Sunday, April 29, 2007

Is A Post-Missionary, Truly Messianic Judaism Possible?

Dr. Michael Brown reviews "Post-Missionary Messianic Judaism" by Dr. Mark Kinzer. It is well worth the read.

Dr. Brown has much criticism for the ideas in the book, while he refrains from getting personal.


Friday, April 20, 2007

What are the Dead Sea Scrolls? And What Do They Have to Do with Textual Criticism?

You've probably heard about the Dead Sea Scrolls on a History Channel special. What are they?

Here is a Wikipedia summary. But the simple answer is that in the middle of the 20th century they found a bunch of texts, commonly known as the Dead Sea Scrolls. Portions from the Hebrew Bible were found among the texts.

These texts are the oldest surviving texts of the Hebrew Bible. How would they be used?

Well, stay tuned for an example. But the short answer is that the Dead Sea Scrolls provide information about the textual traditions prior to the Masoretic texts we have now.

In textual criticism, we want all the available texts we can get our hands on. Its another piece of evidence. This doesn't mean that the Dead Sea Scrolls should be favored over the Masoretic texts in all cases, but they should be consulted.

I don't want to give everything away. I don't want to confuse you by bringing in new texts to talk about. But the Dead Sea Scrolls will come up. Hopefully, all will become clear then.

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Wednesday, April 11, 2007

Is the Mosaic Covenant Irrelevant?

Jennifer Green of Baton Rouge wrote the following:
As evidenced by two recent letters, both of which argue that so-called “Messianic Jews” are Jewish, there seems to be ongoing confusion about the differences between “Messianic Jews” and mainstream Jews, whose members can be roughly divided among the Orthodox, Hasidic, Reform, Conservative, Humanistic and Reconstructionist movements within Judaism.

What all these Jewish denominations have in common is a belief system based on Covenant — that which God gave Israel, through his prophet, Moses, at Sinai.

“Messianic Jews” — also known as “Jews for Jesus” — have rejected this covenant as irrelevant, replacing it with belief in Jesus.

Rejected as irrelevant?

Who says that?

Read what the apostle Paul (Saul of Tarsus) wrote in Romans:
Do we then overthrow the law by this faith? By no means! On the contrary, we uphold the law.


Tuesday, April 10, 2007

Why Use the Septuagint in Textual Criticism?

As we explained in our last post, the Septuagint is an ancient Greek translation of the Tanakh. So why would we use it in our textual criticism of the Tanakh?

First, Septuagint texts predate the earliest Masoretic texts of the Tanakh which we have. So these translations can help us determine what the Hebrew texts looked like prior to what we have now.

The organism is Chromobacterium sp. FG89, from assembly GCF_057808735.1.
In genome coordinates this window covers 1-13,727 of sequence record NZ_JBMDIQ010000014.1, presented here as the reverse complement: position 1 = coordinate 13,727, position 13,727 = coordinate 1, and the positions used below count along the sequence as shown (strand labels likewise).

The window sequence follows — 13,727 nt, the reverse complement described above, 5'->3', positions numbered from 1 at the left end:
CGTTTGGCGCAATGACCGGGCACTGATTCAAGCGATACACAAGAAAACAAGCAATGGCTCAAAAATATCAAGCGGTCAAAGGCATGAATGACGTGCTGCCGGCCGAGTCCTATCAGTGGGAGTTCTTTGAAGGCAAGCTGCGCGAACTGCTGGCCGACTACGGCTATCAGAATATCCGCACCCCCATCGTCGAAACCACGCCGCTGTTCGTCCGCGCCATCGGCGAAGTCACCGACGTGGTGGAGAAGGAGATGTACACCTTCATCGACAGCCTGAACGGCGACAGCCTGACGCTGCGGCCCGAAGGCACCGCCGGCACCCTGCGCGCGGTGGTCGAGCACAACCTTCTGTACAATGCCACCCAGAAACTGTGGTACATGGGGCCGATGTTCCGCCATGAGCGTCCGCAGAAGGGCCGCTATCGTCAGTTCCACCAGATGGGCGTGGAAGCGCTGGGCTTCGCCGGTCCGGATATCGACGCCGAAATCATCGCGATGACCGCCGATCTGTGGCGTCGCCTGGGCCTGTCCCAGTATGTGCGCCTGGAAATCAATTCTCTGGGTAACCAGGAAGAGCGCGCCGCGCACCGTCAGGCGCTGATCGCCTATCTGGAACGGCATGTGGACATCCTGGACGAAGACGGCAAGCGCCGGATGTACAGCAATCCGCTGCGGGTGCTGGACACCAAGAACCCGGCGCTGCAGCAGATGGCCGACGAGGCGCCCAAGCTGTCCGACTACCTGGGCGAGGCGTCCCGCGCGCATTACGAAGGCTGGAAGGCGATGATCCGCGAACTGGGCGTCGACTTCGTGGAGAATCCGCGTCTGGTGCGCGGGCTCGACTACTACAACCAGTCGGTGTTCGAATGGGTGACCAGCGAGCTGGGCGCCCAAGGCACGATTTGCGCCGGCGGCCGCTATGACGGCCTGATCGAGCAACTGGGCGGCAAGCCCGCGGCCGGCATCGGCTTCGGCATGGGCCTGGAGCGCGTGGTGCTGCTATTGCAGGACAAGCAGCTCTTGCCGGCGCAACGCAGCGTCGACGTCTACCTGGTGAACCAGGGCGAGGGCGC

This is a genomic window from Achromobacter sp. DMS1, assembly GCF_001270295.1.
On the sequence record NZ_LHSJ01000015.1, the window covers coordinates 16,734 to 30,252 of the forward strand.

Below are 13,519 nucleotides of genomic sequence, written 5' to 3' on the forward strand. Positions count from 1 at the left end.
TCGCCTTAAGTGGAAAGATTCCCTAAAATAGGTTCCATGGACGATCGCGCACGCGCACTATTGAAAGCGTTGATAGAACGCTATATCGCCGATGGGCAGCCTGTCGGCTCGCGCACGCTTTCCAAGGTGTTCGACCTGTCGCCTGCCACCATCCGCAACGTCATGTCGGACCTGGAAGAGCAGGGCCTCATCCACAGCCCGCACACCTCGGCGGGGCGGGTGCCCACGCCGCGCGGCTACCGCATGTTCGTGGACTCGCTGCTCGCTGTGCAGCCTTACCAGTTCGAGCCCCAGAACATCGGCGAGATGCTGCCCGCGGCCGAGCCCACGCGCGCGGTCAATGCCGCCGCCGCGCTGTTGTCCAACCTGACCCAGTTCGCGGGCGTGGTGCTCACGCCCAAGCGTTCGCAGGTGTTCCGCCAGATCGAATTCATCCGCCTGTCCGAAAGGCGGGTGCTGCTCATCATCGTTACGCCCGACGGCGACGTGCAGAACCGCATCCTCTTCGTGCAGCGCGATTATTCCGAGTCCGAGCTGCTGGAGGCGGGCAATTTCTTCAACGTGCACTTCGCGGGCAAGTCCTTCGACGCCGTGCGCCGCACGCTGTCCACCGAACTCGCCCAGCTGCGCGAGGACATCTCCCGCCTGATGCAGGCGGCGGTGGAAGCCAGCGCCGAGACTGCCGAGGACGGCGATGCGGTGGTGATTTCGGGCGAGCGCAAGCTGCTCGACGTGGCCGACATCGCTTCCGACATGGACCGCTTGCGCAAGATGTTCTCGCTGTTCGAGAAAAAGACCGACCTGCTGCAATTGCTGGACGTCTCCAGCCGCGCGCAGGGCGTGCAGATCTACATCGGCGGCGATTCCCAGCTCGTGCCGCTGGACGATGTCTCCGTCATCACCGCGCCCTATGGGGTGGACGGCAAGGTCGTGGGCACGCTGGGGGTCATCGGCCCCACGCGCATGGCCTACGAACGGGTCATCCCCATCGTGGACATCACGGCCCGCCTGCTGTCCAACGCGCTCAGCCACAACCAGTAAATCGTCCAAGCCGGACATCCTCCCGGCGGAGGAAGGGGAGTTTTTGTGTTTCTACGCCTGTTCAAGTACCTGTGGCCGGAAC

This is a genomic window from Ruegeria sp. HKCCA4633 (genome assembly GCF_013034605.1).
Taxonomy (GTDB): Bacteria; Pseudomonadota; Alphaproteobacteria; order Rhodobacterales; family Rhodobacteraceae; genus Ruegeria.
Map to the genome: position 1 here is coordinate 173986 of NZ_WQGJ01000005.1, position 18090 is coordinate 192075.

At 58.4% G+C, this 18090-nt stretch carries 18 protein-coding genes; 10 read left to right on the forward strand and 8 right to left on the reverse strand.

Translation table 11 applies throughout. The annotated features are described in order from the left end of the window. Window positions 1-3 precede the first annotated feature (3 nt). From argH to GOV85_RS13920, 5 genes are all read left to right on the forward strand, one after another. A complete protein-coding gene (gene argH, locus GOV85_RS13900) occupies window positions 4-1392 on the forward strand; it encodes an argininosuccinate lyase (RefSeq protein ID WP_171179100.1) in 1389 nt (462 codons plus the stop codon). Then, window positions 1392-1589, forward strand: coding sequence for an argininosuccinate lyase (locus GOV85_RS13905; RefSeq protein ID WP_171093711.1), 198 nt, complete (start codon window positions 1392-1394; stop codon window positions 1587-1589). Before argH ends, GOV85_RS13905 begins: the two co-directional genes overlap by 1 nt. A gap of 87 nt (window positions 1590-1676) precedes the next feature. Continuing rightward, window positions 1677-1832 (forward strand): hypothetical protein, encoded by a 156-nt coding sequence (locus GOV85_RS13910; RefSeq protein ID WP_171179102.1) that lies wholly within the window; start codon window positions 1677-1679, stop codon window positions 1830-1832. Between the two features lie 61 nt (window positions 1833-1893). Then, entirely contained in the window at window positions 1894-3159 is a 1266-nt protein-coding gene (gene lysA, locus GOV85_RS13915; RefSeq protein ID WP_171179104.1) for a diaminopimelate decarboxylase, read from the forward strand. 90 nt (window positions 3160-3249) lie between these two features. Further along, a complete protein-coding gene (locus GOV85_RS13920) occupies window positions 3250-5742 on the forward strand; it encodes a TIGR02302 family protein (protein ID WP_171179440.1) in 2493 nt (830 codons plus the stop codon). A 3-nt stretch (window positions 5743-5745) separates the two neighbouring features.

There are differences between the Masoretic texts and the Septuagint. But just because the Septuagint came from an earlier textual source, that does not mean we automatically favor the Septuagint over the Masoretic texts.

But it can and should be used. In some future posts, we will show how the Septuagint should be used in textual criticism.

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Saturday, April 07, 2007

What is the Septuagint?

As we continue our textual criticism series of posts which focus on the Tanakh, we know turn to the Septuagint.

What is the Septuagint (also know by the abbreviation LXX)?

Here's a good definiton:
The Septuagint (LXX) is the name commonly given in the West to the Koine Greek Alexandrine text of the Hebrew Bible (Tanakh/Old Testament) produced some time between the third to first century BC.

And another:
Septuagint (sometimes abbreviated LXX) is the name given to the Greek translation of the Jewish Scriptures. The Septuagint has its origin in Alexandria, Egypt and was translated between 300-200 BC. Widely used among Hellenistic Jews, this Greek translation was produced because many Jews spread throughout the empire were beginning to lose their Hebrew language. The process of translating the Hebrew to Greek also gave many non-Jews a glimpse into Judaism. According to an ancient document called the Letter of Aristeas, it is believed that 70 to 72 Jewish scholars were commissioned during the reign of Ptolemy Philadelphus to carry out the task of translation. The term “Septuagint” means seventy in Latin, and the text is so named to the credit of these 70 scholars.

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Wednesday, April 04, 2007

Contradictory Resurrection Accounts?

When Tovia Singer put his counter-missionary MP3's on his website, I thought I would have time before the Easter/Passover season to go over his lecture on the Resurrection accounts. Well, I haven't gone over it.

But I'm pretty sure this is the gist: the Resurrection accounts contradict each other.

Well, there was an article about the Resurrection in the Washington Post. I read the following about alleged contradictions in it:
"Some are easy and some I don't know how to reconcile," said Davis, a minister in the Presbyterian Church (USA). "They were different stories that got talked about and talked about, so its not surprising there would have been some discrepancies. But there's tremendous agreement on the basic facts."

Any discrepancies can be "eliminated by a straight-up reading of the text," said James Emery White, president of the Gordon-Conwell Theological Seminary, a evangelical school in South Hamilton, Mass.

Here is an article that approaches the topic with more depth than this blog entry will attempt.

But even after all this, I have a feeling that Tovia Singer may still have a problem even if I grant contradictions (which I don't). But I won't prejudge what I haven't listed to. Hopefully, more on that later.

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